How I Learned to Stop Pulling the Lone Wolf Move

Hi reader, (psst, short on time? Scroll to the end for a quick synopsis.) I have always considered myself to be super independent. And I've framed it that way for a long time as a positive, but I've been doing some deeper dives lately as I progress on my own healing journey, and I have better lines connected to the sources of my independent behavior. Sure, I might partly be wired that way (I like taking action over sitting around), but there's another side to explore. It's a bit darker. It isn't for the reasons that people will sometimes outline “going it alone”. Sometimes people think that lone wolf types go it alone because it's all about them, their ego, and proving to the world that they can do something, or they're better, or whatever! But I'm not that lone wolf. I've been the lone wolf who's historically been terrified of letting someone down. Or taking over a process too much. Or being seen as arrogant and manipulative. Even if I do have confidence and leadership abilities, I haven't always been secure that other people see it that positive way. And so rather than possibly offend someone, I'd prefer to go it alone. Here's why. I'll note here, trigger warning, this describes mental/emotional abuse. Let me tell you the common refrains my Dad told me, often, while growing up. “You're arrogant.” “You're disrespectful." “You're manipulative.” “I love you because you're my daughter, but I hate the person who you are.” (I was 12, eating breakfast at the table, and basically crying into my cereal.) I did my first piano recital when I was 5. I remember because of where I was seated with the other students, I walked by the mother of another little girl first before getting to my parents after the recital. She said hello to me and I showed that little girl's mother my certificate and pin. When I got to my own parents, who had been watching me, my Dad lectured me for showing my things to someone other than family first. I was made to feel ashamed. My Dad always prided himself on not beating us with the belt like he was beaten, he always said he promised himself he'd never beat his kids (he did use spankings until we were 8 or 9 years old, but it still wasn't a belt or a paddle, which is how he said it was better.) He really didn't know about the impact of emotional abuse. The power of his words. When you say I love you and I hate you in the same sentence, there is actually no energetic frequency of love in that sentence. What was radiating out was his own anger and hatred (of himself, and towards us), but 5, 7, 8, 12, 17, 24 and 32 year old me didn't understand that. My Dad didn't even know he was doing this. As an adult, I can see that when he felt threatened, or I exerted any ounce of my will in his direction, he considered it an affront to his supreme authority and he quickly cut me down. Recently he mentioned to me “You were a delightful child until you were 5 years old, then you started to talk back.” Ah. I heard these harmful phrases on a loop so much (and been disowned by him many times when I wasn't doing exactly as he wanted) that I am still working to unpack the internalized aspects of these statements.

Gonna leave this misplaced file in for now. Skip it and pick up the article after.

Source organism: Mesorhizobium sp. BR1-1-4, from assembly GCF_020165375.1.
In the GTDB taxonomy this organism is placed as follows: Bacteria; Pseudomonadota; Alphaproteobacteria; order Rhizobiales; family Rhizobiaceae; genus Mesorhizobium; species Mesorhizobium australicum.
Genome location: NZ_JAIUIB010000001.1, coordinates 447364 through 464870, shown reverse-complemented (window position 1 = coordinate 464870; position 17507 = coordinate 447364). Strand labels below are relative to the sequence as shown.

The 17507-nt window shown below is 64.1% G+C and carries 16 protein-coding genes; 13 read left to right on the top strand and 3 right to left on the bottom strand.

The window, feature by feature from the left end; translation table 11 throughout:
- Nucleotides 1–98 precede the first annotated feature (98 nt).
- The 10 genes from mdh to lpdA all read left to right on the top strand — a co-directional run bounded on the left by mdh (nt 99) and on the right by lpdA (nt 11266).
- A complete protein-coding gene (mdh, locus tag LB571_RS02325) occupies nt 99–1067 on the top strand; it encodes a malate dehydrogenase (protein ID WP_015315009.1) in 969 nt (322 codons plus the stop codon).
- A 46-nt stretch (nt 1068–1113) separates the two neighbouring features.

There is, at times, energy in my body that thinks these things are true because my Dad said so. It's not true, but energy is tricky. My friends tell me upon reflection (we had some of those long catch up reminiscent Zoom convos over the pandemic) that I was the “perfect” daughter, that their parents wished I was a part of their family because I was so considerate, well-behaved, and kind. I was (above and beyond) respectful, and terrified to call them by their first names (my house was formal). I remember one parent telling me over and over it was okay to call her Teresa, but I was so scared about what my parents would say so I just said, “Yes Mrs. Cochran.” I was 7 in this memory. Being the “perfect kid” is sometimes the sign that a kid can't just be themselves. I played sports and did theater in high school, I got a job at 14 and always had one from then on. I babysat my neighbor who was wheelchair bound, non-verbal and had cerebral palsy, I volunteered in high school at Texas Children's Hospital delivering snow cones to kids and parents on the 6th floor, the pediatric cancer floor. I had good grades, and had friends that my Mom always really liked (my Dad didn't pay attention beyond the two or three who were over the most often, he was usually in his office anyway when we were all home.) When I got to college, I never went home. I had a summer job at Rocky Mountain National Park every single summer. When I graduated, I went to Brazil, then traveled parts of the U.S. then moved to Arizona and became a river guide. I never boomeranged back home. I was independent, and on my own. So, you know, on paper I'm a good person. I'm independent. I'm self-sufficient. I'm comfortable ranging in mountains, in canyons, on my own. And after therapy (off and on 2003 - 2016) and beginning in mindfulness based stress reduction (2009 and 2011) and meditation (2017 and onward) and energy tools (2017 and counting) and a personal healing journey to match any personal healing journey, I know I'm a good person. But sometimes the old programs kick in and make me want to retreat, hide, do things on my own, not be a bother, not fail anyone, and just be unseen. To have myself just disappear. Because still locked in there is the fear that I will let someone down (and get punished / abandoned), that I will be seen as manipulative or arrogant (and get punished / be abandoned).